—Dodgers assistant general manager Kim Ng
“Dealing with her this winter, this spring, and so far this summer, I’ve been impressed with how ready she’d be for something like that. I hope to hell it happens. She’d be a ground breaker not only for baseball but for women.”
–Dodgers manager Joe Torre
“I don’t think the group is exclusionary. I think the group is ready and open for it. … If you’re in an environment with open, smart and confident people, then women are welcome. What it takes is someone willing to be open, creative and interested, and an understanding that all types of people make you better. It takes a confident group to embrace a woman.”
—Pam Gardner, president of business operations for the Houston Astros.
“When I started nearly 20 years ago, society was a little bit different. Scouts, field people that are now in their 50s have daughters in their 20s. If given the opportunity, if I’m able to do this, it opens doors for their kids. I think there’s a segment out there that’s actually rooting for me.”
“Those eggheads aren’t one of the guys either.”
–Yankees assistant general manager Jean Afterman, on new blood in MLB front offices.
“The biggest challenge is I didn’t play baseball at a high level. My Little League career ended at 11. I don’t know if it’s a credibility issue. It probably is for some people.”
—Helen Zelman, who works in baseball operations for the Arizona Diamondbacks. (Tim Brown, Yahoo! Sports)
I TOLD HIM HIS MOUSTACHE LOOKED REALLY STUPID ON TV
“A lot of people told me, and that’s no good. I was mad at myself because I make an error in that situation. It makes me mad, because [Hernandez] played the game, too. He knows it is not an easy game. And he knows when you make an error, you are supposed to feel bad.”
—Mets shortstop Jose Reyes, on being slammed by Mets broadcaster Keith Hernandez on the air for showing frustration after a misplay.
“When you make an error, you are not supposed to feel happy. I tell you that’s why I threw my glove down. I don’t know if he understood that. It’s his job. He said he was doing his job. I said, ‘Whatever you say, that’s what people are going to think about me, the people are watching the game at home.'”
“I wouldn’t say ‘confronted.’ We had a conversation. ‘Confront’ is not the word. I’ve had several conversations with players over my career. Jose and I are fine. It was not a confrontational conversation, what went on with our conversation is between us.”
–SNY color commentator Keith Hernandez (Marty Noble, MLB.com)
THE GREATEST DIVORCE IN THE HISTORY OF THE GAME
“She feels that she has exhausted every opportunity to salvage the marriage, and that Alex has emotionally abandoned her and the children and has left her with no choice but to divorce him.”
–Cynthia Rodriguez’s lawyer Maurice Kutner, on her pending divorce from Yankees third baseman Alex Rodriguez.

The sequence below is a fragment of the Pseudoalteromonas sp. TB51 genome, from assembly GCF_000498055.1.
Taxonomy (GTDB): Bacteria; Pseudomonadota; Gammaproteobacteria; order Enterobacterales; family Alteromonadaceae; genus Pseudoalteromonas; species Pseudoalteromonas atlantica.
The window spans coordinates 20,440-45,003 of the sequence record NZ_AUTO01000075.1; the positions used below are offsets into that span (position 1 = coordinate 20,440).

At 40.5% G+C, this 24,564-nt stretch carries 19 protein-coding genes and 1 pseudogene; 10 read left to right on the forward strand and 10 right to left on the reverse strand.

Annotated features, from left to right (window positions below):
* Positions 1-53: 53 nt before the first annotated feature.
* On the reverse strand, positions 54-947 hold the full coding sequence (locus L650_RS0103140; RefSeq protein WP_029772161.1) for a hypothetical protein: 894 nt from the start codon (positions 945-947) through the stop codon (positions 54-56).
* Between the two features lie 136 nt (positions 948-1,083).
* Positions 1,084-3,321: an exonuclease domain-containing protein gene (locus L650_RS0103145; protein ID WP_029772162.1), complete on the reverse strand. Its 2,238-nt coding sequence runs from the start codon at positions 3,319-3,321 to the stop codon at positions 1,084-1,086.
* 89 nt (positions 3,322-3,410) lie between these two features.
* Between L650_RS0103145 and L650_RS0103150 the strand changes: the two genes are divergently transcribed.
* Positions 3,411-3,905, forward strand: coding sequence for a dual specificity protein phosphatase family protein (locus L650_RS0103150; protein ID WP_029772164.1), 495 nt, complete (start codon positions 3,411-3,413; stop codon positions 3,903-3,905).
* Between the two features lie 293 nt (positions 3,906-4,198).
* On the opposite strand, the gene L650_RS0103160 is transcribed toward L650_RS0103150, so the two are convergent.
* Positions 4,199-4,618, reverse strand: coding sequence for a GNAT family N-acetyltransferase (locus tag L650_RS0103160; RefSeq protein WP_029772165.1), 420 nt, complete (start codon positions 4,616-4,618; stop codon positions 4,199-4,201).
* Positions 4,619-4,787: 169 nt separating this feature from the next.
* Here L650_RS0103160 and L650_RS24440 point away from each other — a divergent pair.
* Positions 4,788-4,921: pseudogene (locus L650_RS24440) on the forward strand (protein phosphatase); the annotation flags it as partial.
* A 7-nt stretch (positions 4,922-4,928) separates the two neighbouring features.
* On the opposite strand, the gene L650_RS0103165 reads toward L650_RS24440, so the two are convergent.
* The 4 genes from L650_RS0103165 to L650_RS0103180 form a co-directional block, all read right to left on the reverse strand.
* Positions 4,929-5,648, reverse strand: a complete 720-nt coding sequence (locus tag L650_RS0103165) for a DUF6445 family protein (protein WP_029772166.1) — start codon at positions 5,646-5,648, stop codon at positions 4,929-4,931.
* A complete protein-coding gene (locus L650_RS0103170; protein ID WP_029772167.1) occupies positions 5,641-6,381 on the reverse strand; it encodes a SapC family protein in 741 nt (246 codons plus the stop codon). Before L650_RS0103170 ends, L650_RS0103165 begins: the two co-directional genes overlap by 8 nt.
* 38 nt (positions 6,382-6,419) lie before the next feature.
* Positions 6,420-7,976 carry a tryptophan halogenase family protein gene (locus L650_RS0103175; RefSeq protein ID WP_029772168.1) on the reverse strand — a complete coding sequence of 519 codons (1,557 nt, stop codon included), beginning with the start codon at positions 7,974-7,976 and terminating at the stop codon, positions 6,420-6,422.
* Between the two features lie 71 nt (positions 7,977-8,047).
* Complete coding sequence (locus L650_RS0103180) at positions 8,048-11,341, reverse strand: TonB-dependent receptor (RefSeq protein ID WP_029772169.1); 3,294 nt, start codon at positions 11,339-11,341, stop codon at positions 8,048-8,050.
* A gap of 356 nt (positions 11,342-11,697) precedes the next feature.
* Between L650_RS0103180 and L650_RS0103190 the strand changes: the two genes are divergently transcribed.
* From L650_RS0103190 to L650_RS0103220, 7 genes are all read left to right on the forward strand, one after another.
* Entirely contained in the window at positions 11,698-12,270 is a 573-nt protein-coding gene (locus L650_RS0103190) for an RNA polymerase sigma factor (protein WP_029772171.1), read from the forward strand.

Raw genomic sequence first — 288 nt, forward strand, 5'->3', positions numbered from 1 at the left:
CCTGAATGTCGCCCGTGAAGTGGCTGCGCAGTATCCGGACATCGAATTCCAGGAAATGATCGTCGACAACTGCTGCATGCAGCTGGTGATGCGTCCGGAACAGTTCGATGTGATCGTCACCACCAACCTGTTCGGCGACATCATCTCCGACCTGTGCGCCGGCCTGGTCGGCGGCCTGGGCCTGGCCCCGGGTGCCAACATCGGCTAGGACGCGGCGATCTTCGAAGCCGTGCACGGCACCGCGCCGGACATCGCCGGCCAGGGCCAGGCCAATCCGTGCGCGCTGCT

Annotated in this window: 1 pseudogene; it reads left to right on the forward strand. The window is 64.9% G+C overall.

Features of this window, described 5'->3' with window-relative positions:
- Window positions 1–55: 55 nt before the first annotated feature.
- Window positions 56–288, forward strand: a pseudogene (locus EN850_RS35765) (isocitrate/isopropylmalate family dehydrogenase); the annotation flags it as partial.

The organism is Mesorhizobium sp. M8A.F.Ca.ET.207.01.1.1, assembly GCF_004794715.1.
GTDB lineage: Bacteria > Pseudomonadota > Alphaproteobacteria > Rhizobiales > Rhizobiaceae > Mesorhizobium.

“I don’t think those distractions have any impact on the team. I think playing here, everybody knows there’s always extra stuff to deal with. When the first pitch is thrown, none of that stuff has any impact on whether we win or lose games. The field is a sanctuary for most players.”
–Yankees general manager Brian Cashman
“I know Alex Rodriguez through Guy Oseary, who manages both of us. I brought my kids to a Yankee game. I am not romantically involved in any way with Alex Rodriguez. I have nothing to do with the state of his marriage or what spiritual path he may choose to study.”
–Yankees fan Madonna
“I feel like Madonna’s using mind control over him. I don’t recognize the man he’s become. He was a sweet, beautiful, loving husband and father. Today he’s very cold and calculating. I believe he was having an affair with Madonna.”
–Cynthia Rodriguez (Anita Singh, The Daily Telegraph)
“I think we ought to follow his lead. His quote was roughly, within a couple of words, ‘I’ve had enough of people asking me about the Cardinals. I’m a Cub now.’ So I would treat him like he never played here. I would wait until the end of his career and I would remember he was a Cardinal. I would ignore the fact that he was ever here [for now] because that’s what he wants. I would honor his request. Forget the Cardinal days until his career is over.”
–Cardinals manager Tony La Russa (Rick Hummel, St. Louis Post-Dispatch)
“He’s a good hitter, and he’s Canadian, so you’ve got to help him out a little bit. I know what I can do. I don’t think it was a confidence problem, it was just a matter of going out and executing.”
—Brewers reliever Eric Gagne, on giving up a hit to Jason Bay this week. (ESPN.com)
“I just think if he has a headache, this is something he’s had before, so he probably has a feel for when it comes on, when something is coming on, that type of thing. If he can just let me know, that, hey, I feel today I might have one of those migraines, then we won’t play him.”
–Mets manager Jerry Manuel, on the Mets’ continuing “management” of Ryan Church‘s post-concussion syndrome. (Ben Shpigel, The New York Times)
Alex Carnevale is a contributor to Baseball Prospectus.